Winter FUN in New Hampshire!
Do you have the Need for Speed?
If not, you should!
By using speed training as a way to expand your individual comfort zone, you can greatly accelerate your racing learning curve. Consistently push the envelope of what you’re comfortable with speed-wise, and soon slalom and gs speeds will feel slow and your whole confidence level will soar.
This was brought home to me when I returned to the East to coach after
20 years of coaching out west.
Easier said than done in the East! The reality of the twisty, narrow, often icy and tree-lined trails reminded me how lucky the kids are who can actually train for super G and downhill in the big fenced-in arenas of the Rockies, Wasatch, Sierras and Tetons.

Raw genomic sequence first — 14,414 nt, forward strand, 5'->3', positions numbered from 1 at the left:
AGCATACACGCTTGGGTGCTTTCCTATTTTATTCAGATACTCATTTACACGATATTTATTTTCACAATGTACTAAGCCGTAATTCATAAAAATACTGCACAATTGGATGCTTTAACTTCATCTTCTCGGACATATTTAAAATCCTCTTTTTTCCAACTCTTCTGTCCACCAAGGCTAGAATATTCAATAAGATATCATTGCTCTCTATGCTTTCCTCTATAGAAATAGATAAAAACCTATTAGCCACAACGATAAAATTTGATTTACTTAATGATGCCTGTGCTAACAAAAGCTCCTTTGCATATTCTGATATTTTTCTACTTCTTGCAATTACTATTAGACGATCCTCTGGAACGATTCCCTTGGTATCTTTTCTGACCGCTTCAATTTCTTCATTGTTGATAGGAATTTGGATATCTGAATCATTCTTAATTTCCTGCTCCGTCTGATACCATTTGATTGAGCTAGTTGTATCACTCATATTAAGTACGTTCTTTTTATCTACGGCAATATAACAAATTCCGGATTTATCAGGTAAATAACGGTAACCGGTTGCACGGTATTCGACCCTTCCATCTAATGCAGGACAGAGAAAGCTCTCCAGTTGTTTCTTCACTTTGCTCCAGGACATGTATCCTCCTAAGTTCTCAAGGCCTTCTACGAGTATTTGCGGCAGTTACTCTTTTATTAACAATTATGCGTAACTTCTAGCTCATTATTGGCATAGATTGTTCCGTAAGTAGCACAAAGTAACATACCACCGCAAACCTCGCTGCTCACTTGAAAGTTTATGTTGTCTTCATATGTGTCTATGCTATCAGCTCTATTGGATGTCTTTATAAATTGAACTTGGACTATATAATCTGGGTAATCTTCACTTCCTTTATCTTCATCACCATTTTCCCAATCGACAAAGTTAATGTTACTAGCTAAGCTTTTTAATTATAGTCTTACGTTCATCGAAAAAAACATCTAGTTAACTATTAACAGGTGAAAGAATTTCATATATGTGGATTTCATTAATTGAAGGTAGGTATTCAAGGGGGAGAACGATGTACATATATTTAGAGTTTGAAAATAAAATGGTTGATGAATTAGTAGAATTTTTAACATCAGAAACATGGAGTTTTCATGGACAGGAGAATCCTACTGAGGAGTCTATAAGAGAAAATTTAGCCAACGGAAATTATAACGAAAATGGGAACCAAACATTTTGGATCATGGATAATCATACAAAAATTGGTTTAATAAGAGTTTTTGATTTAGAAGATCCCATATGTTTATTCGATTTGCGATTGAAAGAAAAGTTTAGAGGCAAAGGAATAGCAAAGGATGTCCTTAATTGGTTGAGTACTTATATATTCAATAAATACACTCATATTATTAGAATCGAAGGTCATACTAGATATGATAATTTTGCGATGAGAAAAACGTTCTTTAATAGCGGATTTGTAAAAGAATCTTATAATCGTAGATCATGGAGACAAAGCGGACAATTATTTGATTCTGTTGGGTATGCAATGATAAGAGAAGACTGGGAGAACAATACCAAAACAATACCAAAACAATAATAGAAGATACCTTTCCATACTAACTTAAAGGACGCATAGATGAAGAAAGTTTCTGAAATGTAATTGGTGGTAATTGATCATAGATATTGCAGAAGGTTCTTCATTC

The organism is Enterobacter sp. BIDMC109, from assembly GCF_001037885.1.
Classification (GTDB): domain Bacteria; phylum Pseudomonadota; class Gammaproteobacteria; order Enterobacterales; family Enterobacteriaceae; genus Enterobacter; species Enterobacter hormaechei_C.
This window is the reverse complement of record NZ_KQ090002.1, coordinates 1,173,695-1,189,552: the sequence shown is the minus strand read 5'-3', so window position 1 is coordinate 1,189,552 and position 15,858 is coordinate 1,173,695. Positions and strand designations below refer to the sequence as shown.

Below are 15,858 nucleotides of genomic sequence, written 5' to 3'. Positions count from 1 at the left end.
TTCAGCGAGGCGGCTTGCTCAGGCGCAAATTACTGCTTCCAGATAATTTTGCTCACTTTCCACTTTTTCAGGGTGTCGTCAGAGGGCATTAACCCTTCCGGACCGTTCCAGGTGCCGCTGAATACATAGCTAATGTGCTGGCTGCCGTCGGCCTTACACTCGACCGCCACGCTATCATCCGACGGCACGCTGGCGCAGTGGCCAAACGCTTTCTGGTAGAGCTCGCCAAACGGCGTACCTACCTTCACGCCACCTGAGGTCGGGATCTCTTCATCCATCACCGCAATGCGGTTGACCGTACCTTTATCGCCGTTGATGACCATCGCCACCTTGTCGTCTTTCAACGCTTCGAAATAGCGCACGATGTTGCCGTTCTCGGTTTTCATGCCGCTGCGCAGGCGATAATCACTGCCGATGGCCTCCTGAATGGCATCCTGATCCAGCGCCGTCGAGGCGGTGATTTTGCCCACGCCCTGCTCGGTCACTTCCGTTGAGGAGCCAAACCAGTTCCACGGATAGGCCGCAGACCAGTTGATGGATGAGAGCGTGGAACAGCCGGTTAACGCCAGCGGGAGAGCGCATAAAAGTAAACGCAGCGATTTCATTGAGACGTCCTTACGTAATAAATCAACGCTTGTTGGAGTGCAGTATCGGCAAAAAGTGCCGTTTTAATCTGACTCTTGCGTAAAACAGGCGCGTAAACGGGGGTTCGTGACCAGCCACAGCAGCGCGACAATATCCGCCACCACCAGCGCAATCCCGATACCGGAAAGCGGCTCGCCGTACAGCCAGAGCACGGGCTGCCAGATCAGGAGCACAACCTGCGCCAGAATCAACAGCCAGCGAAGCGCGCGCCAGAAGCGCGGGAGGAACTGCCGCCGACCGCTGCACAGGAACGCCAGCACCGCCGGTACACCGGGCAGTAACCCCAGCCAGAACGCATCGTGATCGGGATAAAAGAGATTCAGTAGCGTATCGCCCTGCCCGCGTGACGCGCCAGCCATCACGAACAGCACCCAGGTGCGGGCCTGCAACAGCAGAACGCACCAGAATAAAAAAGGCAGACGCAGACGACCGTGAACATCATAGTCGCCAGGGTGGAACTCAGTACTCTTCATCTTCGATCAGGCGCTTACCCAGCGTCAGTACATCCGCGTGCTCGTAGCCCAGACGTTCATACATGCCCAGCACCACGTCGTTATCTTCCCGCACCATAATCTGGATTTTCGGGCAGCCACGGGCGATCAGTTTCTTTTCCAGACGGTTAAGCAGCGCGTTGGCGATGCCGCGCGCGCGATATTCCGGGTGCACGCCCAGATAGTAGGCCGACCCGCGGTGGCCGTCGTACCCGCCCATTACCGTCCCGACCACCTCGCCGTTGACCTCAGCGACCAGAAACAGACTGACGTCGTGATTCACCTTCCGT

When I coached my first J I-II speed event race in the East last winter, it quickly became obvious that many of the athletes were uncomfortable going fast. I saw fear on the faces and in the skiing of many very fine young athletes. It resulted in cramped-up skiing and “hanging in the back seat” styles. It doesn’t have to be that way.
The fact that Bode Miller is from twisty, gnarly Cannon Mountain, New
Hampshire, shows that gliding skills can be learned without a big speed
-training arena. Even if your hometown hill is cramped and icy, there
are ways to learn to move with the terrain, to have a soft touch, to be
relaxed in the air, to seek speed and to stay focused down the hill.
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